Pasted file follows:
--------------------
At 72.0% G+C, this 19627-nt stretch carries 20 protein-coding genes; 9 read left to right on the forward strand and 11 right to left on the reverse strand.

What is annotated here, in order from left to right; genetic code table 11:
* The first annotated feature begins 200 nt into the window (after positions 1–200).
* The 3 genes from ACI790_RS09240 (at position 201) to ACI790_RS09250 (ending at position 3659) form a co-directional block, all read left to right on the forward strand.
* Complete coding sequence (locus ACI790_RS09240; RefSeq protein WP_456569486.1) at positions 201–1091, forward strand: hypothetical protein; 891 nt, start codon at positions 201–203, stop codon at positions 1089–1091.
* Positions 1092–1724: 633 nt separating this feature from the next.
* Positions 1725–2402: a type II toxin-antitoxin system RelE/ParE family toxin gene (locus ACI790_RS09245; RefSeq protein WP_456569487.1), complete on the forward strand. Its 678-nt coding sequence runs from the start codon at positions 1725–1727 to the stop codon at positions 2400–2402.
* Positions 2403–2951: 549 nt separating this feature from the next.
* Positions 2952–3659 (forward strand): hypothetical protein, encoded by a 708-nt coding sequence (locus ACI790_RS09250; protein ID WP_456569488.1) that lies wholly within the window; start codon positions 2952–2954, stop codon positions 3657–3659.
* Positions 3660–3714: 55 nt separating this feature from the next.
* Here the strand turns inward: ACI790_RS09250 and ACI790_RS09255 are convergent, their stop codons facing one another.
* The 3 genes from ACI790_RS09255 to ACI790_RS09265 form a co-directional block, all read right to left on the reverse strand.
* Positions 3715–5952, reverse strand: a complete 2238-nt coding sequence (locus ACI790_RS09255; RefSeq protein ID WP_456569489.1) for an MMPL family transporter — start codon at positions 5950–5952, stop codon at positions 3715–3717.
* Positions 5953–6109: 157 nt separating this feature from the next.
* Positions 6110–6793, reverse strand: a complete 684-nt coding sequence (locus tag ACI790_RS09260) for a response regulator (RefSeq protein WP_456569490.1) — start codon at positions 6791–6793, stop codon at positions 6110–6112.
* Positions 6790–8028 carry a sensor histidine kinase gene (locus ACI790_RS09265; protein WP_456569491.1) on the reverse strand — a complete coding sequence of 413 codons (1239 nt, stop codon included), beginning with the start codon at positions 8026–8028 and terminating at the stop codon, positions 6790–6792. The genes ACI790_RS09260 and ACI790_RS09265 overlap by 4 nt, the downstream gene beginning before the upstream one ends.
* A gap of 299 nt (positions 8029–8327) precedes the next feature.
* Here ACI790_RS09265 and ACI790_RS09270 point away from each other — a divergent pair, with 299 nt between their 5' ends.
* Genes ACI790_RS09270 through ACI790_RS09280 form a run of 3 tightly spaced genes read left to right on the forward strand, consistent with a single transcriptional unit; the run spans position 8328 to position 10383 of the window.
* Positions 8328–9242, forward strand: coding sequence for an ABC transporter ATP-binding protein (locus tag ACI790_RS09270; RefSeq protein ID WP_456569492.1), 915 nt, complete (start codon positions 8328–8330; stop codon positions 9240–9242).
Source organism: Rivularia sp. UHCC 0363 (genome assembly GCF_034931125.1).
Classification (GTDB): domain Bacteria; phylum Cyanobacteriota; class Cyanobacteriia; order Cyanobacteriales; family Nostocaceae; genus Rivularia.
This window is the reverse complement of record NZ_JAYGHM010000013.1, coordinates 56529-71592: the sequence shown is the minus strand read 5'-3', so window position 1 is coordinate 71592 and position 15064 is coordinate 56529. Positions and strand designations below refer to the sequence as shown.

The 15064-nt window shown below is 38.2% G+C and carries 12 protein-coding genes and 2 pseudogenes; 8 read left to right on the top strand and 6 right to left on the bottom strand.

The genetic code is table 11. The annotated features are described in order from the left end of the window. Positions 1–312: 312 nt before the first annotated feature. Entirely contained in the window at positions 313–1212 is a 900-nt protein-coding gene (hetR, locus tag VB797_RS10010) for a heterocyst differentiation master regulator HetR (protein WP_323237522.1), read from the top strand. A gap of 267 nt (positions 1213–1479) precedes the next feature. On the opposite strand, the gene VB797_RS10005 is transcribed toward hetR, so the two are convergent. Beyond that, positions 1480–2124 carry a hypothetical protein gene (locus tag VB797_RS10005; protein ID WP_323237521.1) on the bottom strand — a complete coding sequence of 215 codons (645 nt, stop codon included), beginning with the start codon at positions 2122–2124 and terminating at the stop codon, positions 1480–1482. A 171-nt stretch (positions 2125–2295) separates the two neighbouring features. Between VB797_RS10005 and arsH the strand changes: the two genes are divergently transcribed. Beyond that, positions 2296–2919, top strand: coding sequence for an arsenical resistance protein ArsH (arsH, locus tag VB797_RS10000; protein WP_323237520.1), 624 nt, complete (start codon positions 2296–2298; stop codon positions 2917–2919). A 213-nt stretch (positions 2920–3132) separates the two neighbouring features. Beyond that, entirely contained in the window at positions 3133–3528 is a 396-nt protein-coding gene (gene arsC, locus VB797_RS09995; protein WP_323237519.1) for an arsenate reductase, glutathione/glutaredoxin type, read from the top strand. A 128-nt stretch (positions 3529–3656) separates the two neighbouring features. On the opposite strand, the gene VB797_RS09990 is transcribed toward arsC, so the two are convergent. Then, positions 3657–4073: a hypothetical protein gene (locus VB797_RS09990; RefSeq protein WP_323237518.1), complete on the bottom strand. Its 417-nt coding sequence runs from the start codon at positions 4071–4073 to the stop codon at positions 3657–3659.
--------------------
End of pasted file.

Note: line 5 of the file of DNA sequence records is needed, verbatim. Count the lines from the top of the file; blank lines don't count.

* Complete coding sequence (locus ACI790_RS09240; RefSeq protein WP_456569486.1) at positions 201–1091, forward strand: hypothetical protein; 891 nt, start codon at positions 201–203, stop codon at positions 1089–1091.